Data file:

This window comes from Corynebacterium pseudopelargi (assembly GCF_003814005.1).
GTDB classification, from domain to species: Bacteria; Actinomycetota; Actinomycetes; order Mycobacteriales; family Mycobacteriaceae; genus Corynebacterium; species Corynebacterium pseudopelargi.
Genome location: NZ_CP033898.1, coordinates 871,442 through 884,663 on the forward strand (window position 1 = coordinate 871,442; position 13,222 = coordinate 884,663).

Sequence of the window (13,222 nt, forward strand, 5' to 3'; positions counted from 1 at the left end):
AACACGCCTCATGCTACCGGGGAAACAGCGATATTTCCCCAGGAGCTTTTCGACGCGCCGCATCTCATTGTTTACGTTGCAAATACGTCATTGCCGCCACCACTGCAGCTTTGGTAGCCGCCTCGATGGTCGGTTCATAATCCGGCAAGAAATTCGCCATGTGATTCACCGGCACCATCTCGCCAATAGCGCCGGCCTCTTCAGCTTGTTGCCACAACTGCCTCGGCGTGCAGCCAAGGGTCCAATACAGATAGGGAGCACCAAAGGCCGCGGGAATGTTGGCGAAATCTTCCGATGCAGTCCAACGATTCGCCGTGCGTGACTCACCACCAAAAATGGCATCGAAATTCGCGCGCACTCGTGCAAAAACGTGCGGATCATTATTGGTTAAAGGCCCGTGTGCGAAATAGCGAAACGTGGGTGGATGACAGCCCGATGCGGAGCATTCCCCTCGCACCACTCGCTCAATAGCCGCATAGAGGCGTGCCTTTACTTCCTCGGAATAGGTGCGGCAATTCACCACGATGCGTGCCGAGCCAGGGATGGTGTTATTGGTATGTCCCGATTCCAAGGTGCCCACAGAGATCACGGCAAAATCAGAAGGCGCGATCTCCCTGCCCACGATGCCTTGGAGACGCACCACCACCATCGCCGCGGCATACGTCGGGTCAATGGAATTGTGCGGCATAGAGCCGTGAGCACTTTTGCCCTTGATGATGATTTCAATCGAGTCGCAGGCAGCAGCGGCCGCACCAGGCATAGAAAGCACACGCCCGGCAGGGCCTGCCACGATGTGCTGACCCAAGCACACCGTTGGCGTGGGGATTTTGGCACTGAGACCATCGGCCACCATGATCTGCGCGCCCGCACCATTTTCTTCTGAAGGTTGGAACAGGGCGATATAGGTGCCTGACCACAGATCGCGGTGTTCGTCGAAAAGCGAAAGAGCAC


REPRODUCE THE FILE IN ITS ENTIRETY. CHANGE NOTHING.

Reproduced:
This window comes from Corynebacterium pseudopelargi (assembly GCF_003814005.1).
GTDB classification, from domain to species: Bacteria; Actinomycetota; Actinomycetes; order Mycobacteriales; family Mycobacteriaceae; genus Corynebacterium; species Corynebacterium pseudopelargi.
Genome location: NZ_CP033898.1, coordinates 871,442 through 884,663 on the forward strand (window position 1 = coordinate 871,442; position 13,222 = coordinate 884,663).

Sequence of the window (13,222 nt, forward strand, 5' to 3'; positions counted from 1 at the left end):
AACACGCCTCATGCTACCGGGGAAACAGCGATATTTCCCCAGGAGCTTTTCGACGCGCCGCATCTCATTGTTTACGTTGCAAATACGTCATTGCCGCCACCACTGCAGCTTTGGTAGCCGCCTCGATGGTCGGTTCATAATCCGGCAAGAAATTCGCCATGTGATTCACCGGCACCATCTCGCCAATAGCGCCGGCCTCTTCAGCTTGTTGCCACAACTGCCTCGGCGTGCAGCCAAGGGTCCAATACAGATAGGGAGCACCAAAGGCCGCGGGAATGTTGGCGAAATCTTCCGATGCAGTCCAACGATTCGCCGTGCGTGACTCACCACCAAAAATGGCATCGAAATTCGCGCGCACTCGTGCAAAAACGTGCGGATCATTATTGGTTAAAGGCCCGTGTGCGAAATAGCGAAACGTGGGTGGATGACAGCCCGATGCGGAGCATTCCCCTCGCACCACTCGCTCAATAGCCGCATAGAGGCGTGCCTTTACTTCCTCGGAATAGGTGCGGCAATTCACCACGATGCGTGCCGAGCCAGGGATGGTGTTATTGGTATGTCCCGATTCCAAGGTGCCCACAGAGATCACGGCAAAATCAGAAGGCGCGATCTCCCTGCCCACGATGCCTTGGAGACGCACCACCACCATCGCCGCGGCATACGTCGGGTCAATGGAATTGTGCGGCATAGAGCCGTGAGCACTTTTGCCCTTGATGATGATTTCAATCGAGTCGCAGGCAGCAGCGGCCGCACCAGGCATAGAAAGCACACGCCCGGCAGGGCCTGCCACGATGTGCTGACCCAAGCACACCGTTGGCGTGGGGATTTTGGCACTGAGACCATCGGCCACCATGATCTGCGCGCCCGCACCATTTTCTTCTGAAGGTTGGAACAGGGCGATATAGGTGCCTGACCACAGATCGCGGTGTTCGTCGAAAAGCGAAAGAGCAC